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How is post-natal depression treated? / FAQs / Pregnancy information from midwivesonline.com

How is post-natal depression treated?

If you think you have Post natal depression (PND), talk to your doctor, midwife or health visitor. There are a number of different forms of help available. These include talking therapies, such as counselling and psychotherapy, and antidepressant medicines.

The most important step in treating PND is recognising the problem and taking steps to deal with it. The support and understanding of your partner, family, and friends plays a big part in your recovery. Your GP can arrange counselling, and sometimes you can see a counsellor at your local practice. Other forms of psychological treatments that may help PND include cognitive behavioural therapy (CBT), which aims to reduce unhelpful thoughts and behaviours; Cognitive therapy (CT) which is based on the idea that certain thoughts can trigger mental health problems; and interpersonal counselling, which focuses on your past and present relationships. Health visitors can provide support for women who suffer from both post depression. Many Trusts offer 'listening visits' and some areas run therapeutic groups.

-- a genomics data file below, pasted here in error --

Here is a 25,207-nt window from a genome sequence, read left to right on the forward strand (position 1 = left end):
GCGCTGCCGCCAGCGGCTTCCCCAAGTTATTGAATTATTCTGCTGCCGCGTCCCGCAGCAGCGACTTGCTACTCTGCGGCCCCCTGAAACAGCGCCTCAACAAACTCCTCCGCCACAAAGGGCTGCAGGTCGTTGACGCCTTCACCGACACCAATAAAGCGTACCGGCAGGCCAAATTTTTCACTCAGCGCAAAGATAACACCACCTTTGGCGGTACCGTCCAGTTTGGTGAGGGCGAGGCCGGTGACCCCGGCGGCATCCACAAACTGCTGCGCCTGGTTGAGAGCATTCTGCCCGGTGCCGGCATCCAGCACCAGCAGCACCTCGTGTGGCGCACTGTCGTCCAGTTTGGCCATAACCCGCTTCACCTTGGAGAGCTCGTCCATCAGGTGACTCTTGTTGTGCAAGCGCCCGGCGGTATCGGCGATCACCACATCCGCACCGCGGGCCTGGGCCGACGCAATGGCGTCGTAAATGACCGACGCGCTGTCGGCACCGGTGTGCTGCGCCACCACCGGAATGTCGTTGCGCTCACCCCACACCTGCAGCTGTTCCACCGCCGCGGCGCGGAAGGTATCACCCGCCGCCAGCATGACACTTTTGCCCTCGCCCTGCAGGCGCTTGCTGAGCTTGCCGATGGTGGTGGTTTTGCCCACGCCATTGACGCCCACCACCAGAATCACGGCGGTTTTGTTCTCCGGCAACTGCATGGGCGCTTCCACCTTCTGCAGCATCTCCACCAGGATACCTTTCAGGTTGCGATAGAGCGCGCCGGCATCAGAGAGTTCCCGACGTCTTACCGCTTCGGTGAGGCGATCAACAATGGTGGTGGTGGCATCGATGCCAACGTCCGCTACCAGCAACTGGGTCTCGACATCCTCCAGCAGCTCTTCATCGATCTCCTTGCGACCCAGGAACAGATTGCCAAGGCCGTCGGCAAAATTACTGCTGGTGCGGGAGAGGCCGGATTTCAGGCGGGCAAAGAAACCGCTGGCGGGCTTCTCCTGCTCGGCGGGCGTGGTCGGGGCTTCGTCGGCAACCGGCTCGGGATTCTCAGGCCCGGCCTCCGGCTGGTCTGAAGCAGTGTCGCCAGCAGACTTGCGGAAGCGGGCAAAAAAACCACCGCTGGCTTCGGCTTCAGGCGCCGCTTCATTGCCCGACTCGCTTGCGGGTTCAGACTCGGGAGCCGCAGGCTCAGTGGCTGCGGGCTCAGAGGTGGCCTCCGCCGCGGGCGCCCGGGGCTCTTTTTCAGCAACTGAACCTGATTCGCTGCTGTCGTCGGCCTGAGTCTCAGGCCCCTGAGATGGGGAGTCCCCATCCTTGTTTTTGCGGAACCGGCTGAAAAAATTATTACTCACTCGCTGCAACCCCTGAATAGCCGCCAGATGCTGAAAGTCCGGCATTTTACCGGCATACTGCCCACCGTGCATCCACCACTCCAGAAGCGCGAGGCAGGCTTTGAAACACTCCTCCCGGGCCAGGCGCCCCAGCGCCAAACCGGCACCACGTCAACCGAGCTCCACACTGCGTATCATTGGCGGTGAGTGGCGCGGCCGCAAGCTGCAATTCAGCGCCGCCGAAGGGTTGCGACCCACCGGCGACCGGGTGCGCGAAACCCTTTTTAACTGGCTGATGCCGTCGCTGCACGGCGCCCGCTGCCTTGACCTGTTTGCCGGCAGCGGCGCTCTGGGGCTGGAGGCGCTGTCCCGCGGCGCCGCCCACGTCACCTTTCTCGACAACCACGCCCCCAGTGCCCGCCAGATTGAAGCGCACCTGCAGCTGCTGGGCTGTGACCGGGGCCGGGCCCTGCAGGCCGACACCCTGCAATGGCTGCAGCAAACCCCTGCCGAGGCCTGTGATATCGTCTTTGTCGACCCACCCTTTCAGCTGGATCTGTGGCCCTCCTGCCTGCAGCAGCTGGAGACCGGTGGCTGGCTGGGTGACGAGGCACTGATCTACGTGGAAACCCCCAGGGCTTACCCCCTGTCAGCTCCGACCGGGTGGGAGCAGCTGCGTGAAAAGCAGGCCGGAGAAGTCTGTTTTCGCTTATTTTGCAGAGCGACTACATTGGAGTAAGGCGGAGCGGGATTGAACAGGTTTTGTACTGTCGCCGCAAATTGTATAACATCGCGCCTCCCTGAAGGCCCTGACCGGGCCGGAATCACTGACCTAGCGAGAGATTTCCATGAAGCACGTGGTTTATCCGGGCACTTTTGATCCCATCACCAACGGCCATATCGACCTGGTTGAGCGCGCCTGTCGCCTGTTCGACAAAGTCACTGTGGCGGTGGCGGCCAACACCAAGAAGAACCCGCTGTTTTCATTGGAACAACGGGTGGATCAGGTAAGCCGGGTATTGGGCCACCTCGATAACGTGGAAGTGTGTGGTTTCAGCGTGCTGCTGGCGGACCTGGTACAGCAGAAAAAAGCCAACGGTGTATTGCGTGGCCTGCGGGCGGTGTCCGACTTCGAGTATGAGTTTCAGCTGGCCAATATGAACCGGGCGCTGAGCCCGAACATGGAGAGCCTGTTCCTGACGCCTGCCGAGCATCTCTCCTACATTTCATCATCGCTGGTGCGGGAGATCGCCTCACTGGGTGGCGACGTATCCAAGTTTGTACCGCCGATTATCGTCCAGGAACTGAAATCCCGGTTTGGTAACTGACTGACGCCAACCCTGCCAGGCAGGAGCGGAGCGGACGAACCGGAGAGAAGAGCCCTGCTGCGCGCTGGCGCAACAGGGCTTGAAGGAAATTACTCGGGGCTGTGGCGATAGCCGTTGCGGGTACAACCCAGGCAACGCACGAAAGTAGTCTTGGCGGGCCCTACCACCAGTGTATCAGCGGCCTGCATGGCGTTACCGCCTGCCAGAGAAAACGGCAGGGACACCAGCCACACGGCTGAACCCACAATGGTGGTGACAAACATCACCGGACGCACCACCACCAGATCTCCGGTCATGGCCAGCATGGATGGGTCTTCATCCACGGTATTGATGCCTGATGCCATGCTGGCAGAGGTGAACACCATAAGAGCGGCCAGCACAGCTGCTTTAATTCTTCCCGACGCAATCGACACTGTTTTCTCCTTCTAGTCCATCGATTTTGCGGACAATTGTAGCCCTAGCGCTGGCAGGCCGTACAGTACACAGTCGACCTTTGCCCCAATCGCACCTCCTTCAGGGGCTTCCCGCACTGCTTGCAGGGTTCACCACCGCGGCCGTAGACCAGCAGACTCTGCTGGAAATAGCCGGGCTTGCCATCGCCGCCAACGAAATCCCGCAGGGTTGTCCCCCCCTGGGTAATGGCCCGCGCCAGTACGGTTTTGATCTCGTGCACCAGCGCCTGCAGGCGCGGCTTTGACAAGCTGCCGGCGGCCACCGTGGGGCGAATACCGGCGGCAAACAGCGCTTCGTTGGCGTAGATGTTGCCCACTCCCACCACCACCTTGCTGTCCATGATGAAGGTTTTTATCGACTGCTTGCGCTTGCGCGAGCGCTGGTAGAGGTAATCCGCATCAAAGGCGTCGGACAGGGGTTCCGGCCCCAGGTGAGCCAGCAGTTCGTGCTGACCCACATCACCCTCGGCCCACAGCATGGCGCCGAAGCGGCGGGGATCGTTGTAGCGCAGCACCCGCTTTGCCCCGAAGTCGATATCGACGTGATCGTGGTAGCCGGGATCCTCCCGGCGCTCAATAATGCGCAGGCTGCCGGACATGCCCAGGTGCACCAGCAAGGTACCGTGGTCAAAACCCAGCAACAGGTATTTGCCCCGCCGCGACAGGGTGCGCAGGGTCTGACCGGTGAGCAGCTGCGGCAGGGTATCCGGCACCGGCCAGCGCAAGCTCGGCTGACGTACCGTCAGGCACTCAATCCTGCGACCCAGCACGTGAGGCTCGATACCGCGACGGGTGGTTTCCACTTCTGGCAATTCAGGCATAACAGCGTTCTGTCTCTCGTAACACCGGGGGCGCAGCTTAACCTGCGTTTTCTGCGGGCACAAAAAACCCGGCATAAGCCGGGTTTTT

Drug treatment with antidepressants is an option. You may be prescribed a type of antidepressant. Antidepressants can help ease symptoms such as low mood, irritability, lack of concentration, and sleeplessness, allowing you function normally, and giving you the ability to cope better with your new baby. Antidepressants may take two weeks to start working and should be taken for around six months after you start to feel better to help prevent PND coming back. It's possible to continue breastfeeding if you are taking certain antidepressants.

Practical measures, such as help with childcare and getting help so you can have time off can also be helpful. Sharing experiences with other mothers affected by PND can also. Those affected should get as much rest and support as possible after their baby is born. Some herbal preparations are thought to help. It is important to remember this is an illness and can be treated.

Some women will get better without treatment after a period time. However, this can mean a lot of suffering. PND can disrupt the experience of motherhood, and strain your relationship with your baby and partner. So the shorter it lasts, the better. It's important to get help as soon as possible, to relieve the depression, to support your relationship with your baby, and to help your baby’s development in the long run.

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